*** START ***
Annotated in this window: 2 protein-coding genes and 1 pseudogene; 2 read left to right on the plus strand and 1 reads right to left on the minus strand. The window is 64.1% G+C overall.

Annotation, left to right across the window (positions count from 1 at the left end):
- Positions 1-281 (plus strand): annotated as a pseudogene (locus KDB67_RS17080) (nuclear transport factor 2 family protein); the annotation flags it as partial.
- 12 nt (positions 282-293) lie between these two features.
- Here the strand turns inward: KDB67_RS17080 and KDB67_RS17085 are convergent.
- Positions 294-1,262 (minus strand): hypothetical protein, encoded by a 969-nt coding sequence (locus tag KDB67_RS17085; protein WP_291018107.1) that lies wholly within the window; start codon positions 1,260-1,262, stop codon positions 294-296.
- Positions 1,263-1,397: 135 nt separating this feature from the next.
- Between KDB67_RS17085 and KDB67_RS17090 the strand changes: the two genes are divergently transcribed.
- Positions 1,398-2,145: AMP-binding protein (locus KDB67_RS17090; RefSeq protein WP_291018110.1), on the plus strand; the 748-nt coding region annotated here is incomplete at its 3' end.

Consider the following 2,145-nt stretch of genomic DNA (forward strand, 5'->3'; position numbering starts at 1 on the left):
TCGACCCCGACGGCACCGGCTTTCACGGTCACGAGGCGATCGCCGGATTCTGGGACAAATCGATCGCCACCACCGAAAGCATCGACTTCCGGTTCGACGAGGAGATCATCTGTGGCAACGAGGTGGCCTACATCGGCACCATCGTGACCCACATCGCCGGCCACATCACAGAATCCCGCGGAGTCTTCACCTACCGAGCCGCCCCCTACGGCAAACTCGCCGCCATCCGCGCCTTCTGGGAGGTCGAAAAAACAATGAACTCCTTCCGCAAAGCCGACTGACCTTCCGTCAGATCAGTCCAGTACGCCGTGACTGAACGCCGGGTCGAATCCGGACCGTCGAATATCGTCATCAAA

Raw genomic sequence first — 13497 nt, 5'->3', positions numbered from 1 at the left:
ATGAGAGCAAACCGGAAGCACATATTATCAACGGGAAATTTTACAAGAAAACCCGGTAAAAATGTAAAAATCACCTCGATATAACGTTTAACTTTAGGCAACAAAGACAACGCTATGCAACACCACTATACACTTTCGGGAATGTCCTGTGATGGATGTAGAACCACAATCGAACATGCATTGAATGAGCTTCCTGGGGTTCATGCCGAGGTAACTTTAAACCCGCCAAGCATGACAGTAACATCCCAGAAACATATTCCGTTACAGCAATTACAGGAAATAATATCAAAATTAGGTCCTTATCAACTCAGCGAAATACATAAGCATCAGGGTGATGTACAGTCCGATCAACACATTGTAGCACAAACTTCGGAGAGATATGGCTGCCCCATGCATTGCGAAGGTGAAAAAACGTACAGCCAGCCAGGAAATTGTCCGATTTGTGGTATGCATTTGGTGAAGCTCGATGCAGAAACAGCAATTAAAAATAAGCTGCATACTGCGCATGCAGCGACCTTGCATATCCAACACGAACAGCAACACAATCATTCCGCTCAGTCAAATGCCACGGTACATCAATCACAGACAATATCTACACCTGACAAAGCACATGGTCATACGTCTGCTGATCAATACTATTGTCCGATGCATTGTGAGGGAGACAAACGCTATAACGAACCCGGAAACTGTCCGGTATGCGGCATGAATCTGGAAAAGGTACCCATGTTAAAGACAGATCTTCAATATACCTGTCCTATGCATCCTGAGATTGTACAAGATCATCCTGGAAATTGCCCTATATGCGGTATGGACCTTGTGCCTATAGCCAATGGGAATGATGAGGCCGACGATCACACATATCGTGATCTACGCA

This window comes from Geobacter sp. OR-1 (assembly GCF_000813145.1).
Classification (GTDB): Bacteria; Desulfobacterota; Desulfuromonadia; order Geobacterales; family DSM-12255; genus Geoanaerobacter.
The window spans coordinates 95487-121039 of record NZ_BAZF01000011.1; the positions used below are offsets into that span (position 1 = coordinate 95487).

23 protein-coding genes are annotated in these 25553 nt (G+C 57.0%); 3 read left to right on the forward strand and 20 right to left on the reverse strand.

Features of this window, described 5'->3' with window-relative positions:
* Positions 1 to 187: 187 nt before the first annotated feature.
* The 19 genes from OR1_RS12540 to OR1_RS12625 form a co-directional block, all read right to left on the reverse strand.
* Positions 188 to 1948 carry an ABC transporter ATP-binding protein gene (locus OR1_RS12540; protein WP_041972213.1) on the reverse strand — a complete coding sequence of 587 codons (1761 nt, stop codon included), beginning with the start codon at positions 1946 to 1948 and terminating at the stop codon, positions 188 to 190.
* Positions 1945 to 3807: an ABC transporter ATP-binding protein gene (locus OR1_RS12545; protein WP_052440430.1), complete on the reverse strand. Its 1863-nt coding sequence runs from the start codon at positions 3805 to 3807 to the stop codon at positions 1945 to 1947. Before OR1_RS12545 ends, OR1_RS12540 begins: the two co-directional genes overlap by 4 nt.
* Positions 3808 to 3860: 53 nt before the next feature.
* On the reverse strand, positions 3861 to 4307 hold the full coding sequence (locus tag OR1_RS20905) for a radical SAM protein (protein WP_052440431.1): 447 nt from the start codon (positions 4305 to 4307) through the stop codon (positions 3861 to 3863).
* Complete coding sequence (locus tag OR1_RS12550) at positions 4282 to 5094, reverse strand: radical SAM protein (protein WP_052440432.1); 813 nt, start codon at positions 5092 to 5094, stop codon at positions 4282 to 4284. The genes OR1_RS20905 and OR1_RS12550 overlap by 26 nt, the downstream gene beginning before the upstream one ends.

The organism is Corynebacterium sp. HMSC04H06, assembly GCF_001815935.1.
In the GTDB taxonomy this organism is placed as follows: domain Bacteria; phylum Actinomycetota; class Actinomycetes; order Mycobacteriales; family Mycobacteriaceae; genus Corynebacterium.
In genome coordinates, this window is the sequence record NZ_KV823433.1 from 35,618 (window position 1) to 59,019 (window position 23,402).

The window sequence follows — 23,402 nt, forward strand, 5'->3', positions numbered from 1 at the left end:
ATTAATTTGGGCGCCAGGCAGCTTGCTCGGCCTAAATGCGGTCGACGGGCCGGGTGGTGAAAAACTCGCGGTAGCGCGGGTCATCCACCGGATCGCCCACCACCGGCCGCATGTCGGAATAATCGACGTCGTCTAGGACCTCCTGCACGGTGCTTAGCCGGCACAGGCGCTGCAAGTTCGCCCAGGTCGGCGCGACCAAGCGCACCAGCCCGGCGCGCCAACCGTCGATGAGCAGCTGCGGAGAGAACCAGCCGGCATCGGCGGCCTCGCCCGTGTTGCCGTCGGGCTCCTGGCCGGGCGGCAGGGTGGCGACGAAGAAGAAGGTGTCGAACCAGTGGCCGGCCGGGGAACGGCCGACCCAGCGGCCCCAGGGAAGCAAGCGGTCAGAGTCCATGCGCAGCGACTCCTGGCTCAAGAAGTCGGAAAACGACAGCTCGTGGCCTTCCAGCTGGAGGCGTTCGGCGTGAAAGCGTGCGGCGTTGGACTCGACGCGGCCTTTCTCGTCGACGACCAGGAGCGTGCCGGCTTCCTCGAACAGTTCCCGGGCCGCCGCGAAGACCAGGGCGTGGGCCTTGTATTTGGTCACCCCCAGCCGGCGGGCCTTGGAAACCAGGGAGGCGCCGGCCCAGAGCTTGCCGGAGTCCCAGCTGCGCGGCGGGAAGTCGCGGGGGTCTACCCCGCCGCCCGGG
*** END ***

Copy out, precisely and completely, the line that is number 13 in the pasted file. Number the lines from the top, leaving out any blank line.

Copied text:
ATGAGAGCAAACCGGAAGCACATATTATCAACGGGAAATTTTACAAGAAAACCCGGTAAAAATGTAAAAATCACCTCGATATAACGTTTAACTTTAGGCAACAAAGACAACGCTATGCAACACCACTATACACTTTCGGGAATGTCCTGTGATGGATGTAGAACCACAATCGAACATGCATTGAATGAGCTTCCTGGGGTTCATGCCGAGGTAACTTTAAACCCGCCAAGCATGACAGTAACATCCCAGAAACATATTCCGTTACAGCAATTACAGGAAATAATATCAAAATTAGGTCCTTATCAACTCAGCGAAATACATAAGCATCAGGGTGATGTACAGTCCGATCAACACATTGTAGCACAAACTTCGGAGAGATATGGCTGCCCCATGCATTGCGAAGGTGAAAAAACGTACAGCCAGCCAGGAAATTGTCCGATTTGTGGTATGCATTTGGTGAAGCTCGATGCAGAAACAGCAATTAAAAATAAGCTGCATACTGCGCATGCAGCGACCTTGCATATCCAACACGAACAGCAACACAATCATTCCGCTCAGTCAAATGCCACGGTACATCAATCACAGACAATATCTACACCTGACAAAGCACATGGTCATACGTCTGCTGATCAATACTATTGTCCGATGCATTGTGAGGGAGACAAACGCTATAACGAACCCGGAAACTGTCCGGTATGCGGCATGAATCTGGAAAAGGTACCCATGTTAAAGACAGATCTTCAATATACCTGTCCTATGCATCCTGAGATTGTACAAGATCATCCTGGAAATTGCCCTATATGCGGTATGGACCTTGTGCCTATAGCCAATGGGAATGATGAGGCCGACGATCACACATATCGTGATCTACGCA